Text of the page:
Joni Ernst, Theresa Greenfield jockey for position as ethanol champions as election heats up
Iowa’s U.S. Senate candidates are jockeying for roles as champions of the state’s ethanol industry, which leads the nation but faces renewed threats from within the federal government.
Both Republican U.S. Sen. Joni Ernst and Democratic challenger Theresa Greenfield have taken issue with waivers the Environmental Protection Agency granted to small oil refineries exempting them from using renewable fuels, arguing they undercut the demand for ethanol.
But as the election intensifies — a recent Des Moines Register/Mediacom Iowa Poll puts the race’s margin within 3 percentage points — each candidate is arguing she’s best suited to guide the industry through the turmoil.
More:Poll: Democrat Theresa Greenfield leads GOP Sen. Joni Ernst in Iowa race
“It's something that I'm not new to. I've been fighting for this for years and years,” Ernst said during a news conference Monday.
Late last week, Ernst announced she would oppose Doug Benevento's nomination to be EPA deputy administrator, effectively blocking his appointment. At issue, she said, is the administration’s consideration of a new round of waivers.
Greenfield recently began airing radio ads targeting Ernst for voting to confirm Andrew Wheeler as head of the EPA. Wheeler, who was confirmed in February 2019 after Scott Pruitt resigned from the post, previously spent years as a powerful energy lobbyist.
“(Ernst) voted to put a fossil fuel lobbyist as head of the head of EPA knowing that they would put the interests of the fossil fuel industry and Big Oil first and foremost,” Greenfield said during a news conference Tuesday.
Greenfield has called on Wheeler to resign, and urged Ernst to do the same.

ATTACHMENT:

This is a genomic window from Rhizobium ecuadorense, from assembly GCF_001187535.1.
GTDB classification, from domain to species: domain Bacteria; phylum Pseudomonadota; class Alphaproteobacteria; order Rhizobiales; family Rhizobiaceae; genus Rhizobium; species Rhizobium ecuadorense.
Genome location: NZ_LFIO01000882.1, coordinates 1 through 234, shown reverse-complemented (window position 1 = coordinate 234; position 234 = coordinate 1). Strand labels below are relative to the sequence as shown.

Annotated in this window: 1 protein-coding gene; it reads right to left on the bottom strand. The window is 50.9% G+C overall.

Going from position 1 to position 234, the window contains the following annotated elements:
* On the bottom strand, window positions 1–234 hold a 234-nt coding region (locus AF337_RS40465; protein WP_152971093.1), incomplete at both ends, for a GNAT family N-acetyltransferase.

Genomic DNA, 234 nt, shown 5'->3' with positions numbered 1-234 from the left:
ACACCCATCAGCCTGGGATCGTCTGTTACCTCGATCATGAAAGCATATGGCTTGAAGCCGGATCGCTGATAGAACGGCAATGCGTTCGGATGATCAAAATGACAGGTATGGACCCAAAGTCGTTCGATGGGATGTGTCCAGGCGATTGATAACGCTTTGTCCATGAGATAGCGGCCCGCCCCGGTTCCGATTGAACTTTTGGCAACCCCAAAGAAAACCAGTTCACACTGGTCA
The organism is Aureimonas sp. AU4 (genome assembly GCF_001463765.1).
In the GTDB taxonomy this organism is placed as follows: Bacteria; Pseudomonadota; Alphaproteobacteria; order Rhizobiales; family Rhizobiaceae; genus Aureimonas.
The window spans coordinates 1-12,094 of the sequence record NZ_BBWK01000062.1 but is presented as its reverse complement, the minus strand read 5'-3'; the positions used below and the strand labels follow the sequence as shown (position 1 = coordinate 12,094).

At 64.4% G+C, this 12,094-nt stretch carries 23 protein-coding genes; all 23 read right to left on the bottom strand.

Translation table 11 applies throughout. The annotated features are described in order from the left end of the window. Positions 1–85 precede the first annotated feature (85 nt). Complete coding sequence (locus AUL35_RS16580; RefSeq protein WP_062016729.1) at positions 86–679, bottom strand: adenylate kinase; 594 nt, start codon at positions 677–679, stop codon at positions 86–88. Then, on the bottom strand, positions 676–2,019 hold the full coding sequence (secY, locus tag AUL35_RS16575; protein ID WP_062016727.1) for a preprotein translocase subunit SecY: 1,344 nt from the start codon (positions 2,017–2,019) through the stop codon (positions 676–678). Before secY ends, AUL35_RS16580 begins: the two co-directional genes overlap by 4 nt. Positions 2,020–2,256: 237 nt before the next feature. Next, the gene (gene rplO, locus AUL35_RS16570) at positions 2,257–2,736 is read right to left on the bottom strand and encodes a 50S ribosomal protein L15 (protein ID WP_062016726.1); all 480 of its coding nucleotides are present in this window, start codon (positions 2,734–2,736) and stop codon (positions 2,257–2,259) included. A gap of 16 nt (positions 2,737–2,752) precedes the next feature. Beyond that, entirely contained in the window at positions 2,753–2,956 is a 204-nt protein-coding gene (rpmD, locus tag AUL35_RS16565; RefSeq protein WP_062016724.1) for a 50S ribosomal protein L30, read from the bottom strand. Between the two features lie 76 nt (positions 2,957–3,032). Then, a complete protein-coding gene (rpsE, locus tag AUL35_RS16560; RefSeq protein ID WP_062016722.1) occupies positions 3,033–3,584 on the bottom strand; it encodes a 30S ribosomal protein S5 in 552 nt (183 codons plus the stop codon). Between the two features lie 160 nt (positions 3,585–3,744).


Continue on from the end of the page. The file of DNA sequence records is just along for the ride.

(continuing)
Ernst noted that she previously called on Wheeler to resign if the administration can’t deliver on its commitment of blending 15 billion gallons of ethanol into the nation’s fuel supply.
“We will hold them accountable for that 15 billion gallons,” she said. “And if we don't get there, you know, I've already asked for him to resign. That was eight months ago. So they are on a steady course to get to that 15 billion gallons. So we'll keep pressing the administration on this, but again (Greenfield) is really late to the game.”
Iowa’s ethanol industry has already taken hits from the trade war with China, Mexico and Canada, which pushed profits and prices down. And the coronavirus outbreak depressed exports. Economists at Iowa State University estimate Iowa ethanol producers will lose nearly $2.5 billion as a result of the pandemic.
More:Iowa’s coronavirus-related agriculture losses projected to be ‘truly awful’
Both Ernst and Greenfield have spoken about the importance of the industry to Iowa's economy and to rural communities.
Ernst said she's been a leader in pushing President Donald Trump to be more supportive of the ethanol industry, taking credit for helping to convincing him not to challenge a recent court ruling that benefited ethanol producers over oil refineries.
“The president has stated that I am a relentless fighter for the RFS, and he hears from me frequently,” she said.
Ernst touted new industry achievements she’s helped spearhead, including access to year-round E15, or gasoline blended with 15% ethanol. The move was expected to increase demand. But many in the ethanol industry have complained that the waivers and exemptions have undercut the promised benefit.
Greenfield accused Ernst of being beholden to her donors, some of which include people and companies in the oil and gas industry. According to the Center for Responsive Politics, Ernst has taken at least $305,121 in donations from people and companies in the oil and gas industry throughout her career.
"Sen. Ernst told us she was going to be independent, she was going to be different, and she was going to make them squeal," Greenfield said. "And right now that's not what she's done for Iowa. Iowa farmers are squealing. Our ethanol industry is squealing. And it's because she puts her corporate PAC donors first and foremost."
Brianne Pfannenstiel is the chief politics reporter for the Register. Reach her at firstname.lastname@example.org or 515-284-8244. Follow her on Twitter at @brianneDMR.
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